Most of the tips in this series have been about the words on the page, how they are joined, and the like. But the most important thing to remember in business is that your words are there to convey a message.
If you’re not clear about your message, no amount of good writing is going to make it easy for your reader to understand.
This is where pre-writing is important. It is where you define your message.
Pre-writing has two stages:
In the invention stage I note down all my ideas about the topic. I think about the audience. I jot down anything that comes into my brain about the topic. I don’t censor myself; I don’t edit ideas out as ‘stupid’ or ‘wrong’. I give my mind free rein to wander where it will. At this stage I use mind maps because I can easily draw lines to show links between ideas. Some people like lists. Use whatever works for you.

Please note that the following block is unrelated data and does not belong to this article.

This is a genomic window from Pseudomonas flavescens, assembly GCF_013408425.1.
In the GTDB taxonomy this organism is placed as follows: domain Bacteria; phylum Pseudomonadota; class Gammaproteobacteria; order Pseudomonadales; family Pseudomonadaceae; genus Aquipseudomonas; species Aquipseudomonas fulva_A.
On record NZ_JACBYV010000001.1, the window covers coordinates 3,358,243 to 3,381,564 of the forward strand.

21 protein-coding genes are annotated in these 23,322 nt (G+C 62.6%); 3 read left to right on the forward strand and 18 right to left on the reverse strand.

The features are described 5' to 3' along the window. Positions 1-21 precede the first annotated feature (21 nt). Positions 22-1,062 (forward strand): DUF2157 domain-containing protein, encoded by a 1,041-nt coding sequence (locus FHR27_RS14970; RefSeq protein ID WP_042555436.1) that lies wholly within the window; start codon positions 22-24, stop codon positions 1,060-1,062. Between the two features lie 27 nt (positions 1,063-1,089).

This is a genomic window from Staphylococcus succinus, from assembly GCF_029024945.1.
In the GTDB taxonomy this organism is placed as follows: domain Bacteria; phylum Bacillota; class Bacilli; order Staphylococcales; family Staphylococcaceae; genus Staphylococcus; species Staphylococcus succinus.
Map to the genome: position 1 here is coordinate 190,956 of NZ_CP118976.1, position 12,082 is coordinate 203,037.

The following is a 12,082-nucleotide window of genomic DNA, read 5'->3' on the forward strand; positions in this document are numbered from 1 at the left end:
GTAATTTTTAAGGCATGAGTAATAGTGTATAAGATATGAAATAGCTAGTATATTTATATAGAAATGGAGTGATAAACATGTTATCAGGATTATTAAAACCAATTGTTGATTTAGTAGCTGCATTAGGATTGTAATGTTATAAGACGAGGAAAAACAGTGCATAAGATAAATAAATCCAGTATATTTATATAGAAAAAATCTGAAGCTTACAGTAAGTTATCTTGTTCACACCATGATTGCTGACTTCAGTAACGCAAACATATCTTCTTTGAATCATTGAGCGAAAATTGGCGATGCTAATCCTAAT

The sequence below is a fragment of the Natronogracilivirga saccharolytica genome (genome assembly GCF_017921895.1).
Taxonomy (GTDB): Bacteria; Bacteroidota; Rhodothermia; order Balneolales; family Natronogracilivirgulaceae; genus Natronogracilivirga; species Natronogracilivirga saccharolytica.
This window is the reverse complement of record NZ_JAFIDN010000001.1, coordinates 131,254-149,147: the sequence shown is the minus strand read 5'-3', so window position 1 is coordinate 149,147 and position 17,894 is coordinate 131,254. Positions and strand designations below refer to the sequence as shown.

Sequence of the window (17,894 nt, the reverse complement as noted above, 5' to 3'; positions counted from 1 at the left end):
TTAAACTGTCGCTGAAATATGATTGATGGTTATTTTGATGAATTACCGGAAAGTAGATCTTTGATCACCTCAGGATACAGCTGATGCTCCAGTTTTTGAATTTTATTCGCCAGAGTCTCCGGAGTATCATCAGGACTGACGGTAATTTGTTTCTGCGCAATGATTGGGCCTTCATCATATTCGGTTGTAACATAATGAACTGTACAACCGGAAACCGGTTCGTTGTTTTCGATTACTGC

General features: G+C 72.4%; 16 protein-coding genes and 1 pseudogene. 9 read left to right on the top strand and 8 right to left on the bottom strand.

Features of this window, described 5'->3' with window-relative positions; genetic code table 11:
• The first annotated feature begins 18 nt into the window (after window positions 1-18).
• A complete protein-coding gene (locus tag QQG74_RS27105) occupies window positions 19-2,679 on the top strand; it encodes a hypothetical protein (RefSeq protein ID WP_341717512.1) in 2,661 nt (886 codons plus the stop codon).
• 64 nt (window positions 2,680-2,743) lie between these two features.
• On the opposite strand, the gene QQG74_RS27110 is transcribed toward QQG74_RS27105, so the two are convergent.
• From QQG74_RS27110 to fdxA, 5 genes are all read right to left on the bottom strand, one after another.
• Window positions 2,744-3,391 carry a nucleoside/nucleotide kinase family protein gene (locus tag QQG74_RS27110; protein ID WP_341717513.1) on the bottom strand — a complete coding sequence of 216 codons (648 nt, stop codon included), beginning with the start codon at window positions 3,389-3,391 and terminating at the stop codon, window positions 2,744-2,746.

Once I’ve finished inventing I look at my notes and, in most cases, the notes fall naturally into groups which form a clear structure. It might be as simple as intro, body, conclusion for a short text. For a report it could be summary, intro, idea one, supporting arguments, idea two, supporting arguments . . . recommendation. It really depends on what I’m writing.
Only when I have completed these two steps do I actually start writing. And when I do start writing, I’ve already made decisions about who I am writing for, what I am writing, and the main structure of my piece. This leaves my mind free to think of how best to express my message.[/col] [col 1 last] [/col]